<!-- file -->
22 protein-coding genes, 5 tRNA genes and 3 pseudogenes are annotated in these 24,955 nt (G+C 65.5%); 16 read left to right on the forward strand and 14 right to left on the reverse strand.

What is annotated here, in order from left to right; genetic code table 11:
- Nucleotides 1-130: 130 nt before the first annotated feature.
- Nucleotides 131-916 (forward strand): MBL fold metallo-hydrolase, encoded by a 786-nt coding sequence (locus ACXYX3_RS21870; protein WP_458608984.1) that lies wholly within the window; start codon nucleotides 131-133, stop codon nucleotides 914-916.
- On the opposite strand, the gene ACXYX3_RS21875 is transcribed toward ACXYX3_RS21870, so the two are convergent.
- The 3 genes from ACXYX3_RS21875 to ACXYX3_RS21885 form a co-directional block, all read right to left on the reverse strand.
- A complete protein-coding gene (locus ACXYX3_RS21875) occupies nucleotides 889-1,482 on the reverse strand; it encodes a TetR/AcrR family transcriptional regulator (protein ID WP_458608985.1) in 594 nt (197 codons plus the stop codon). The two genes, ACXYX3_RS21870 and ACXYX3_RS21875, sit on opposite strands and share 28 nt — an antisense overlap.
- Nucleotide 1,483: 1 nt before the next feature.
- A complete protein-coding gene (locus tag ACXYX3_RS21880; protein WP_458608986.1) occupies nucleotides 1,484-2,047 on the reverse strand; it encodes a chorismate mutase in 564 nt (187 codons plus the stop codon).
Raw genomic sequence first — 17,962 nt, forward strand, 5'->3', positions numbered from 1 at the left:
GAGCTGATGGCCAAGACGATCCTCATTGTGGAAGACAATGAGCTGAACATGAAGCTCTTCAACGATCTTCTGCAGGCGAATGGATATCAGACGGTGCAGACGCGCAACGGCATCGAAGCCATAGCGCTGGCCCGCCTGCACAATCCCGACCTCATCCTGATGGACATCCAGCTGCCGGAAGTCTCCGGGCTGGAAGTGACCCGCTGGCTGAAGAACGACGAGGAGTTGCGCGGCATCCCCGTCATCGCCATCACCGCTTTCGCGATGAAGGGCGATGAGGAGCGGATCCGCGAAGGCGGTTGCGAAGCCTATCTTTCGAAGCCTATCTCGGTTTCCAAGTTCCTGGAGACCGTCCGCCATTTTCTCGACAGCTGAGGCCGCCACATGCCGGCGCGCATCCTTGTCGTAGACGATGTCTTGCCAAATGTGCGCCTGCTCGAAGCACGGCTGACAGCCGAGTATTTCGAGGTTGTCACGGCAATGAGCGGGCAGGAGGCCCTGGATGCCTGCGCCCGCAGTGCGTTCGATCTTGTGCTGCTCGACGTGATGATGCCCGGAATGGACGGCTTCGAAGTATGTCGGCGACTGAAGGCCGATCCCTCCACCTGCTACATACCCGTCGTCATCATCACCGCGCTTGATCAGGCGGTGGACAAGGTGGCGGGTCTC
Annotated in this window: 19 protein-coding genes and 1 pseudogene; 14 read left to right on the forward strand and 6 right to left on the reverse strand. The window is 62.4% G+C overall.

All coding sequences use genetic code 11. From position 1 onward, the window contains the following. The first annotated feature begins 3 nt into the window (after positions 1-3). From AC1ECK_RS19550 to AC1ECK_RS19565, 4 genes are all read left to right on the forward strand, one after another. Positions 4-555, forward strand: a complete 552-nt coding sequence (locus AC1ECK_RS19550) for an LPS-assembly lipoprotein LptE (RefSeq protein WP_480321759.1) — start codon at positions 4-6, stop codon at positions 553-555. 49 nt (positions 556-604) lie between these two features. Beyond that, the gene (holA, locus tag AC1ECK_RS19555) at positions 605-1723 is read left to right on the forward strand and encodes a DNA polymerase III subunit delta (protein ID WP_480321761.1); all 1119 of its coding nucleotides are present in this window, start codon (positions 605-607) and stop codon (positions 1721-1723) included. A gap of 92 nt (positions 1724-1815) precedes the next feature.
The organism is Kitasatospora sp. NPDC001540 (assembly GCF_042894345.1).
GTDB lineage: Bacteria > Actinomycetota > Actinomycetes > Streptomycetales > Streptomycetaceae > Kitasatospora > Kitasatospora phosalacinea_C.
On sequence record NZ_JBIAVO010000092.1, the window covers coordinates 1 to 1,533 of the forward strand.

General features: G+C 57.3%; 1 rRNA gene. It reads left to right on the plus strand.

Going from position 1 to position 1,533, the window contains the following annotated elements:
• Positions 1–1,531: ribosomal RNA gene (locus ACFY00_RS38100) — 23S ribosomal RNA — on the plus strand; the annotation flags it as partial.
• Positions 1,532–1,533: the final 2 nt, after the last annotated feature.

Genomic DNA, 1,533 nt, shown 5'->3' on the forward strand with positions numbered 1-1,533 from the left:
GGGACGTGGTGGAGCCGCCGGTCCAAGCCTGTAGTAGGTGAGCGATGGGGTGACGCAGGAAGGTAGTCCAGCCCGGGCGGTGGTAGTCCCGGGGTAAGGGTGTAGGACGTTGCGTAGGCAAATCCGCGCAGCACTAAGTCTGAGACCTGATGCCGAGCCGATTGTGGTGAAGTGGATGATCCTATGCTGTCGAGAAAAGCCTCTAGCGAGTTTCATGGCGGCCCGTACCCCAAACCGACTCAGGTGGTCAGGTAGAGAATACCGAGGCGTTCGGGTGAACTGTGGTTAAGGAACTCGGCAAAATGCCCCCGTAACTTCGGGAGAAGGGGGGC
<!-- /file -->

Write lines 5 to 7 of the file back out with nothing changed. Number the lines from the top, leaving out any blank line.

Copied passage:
- On the opposite strand, the gene ACXYX3_RS21875 is transcribed toward ACXYX3_RS21870, so the two are convergent.
- The 3 genes from ACXYX3_RS21875 to ACXYX3_RS21885 form a co-directional block, all read right to left on the reverse strand.
- A complete protein-coding gene (locus ACXYX3_RS21875) occupies nucleotides 889-1,482 on the reverse strand; it encodes a TetR/AcrR family transcriptional regulator (protein ID WP_458608985.1) in 594 nt (197 codons plus the stop codon). The two genes, ACXYX3_RS21870 and ACXYX3_RS21875, sit on opposite strands and share 28 nt — an antisense overlap.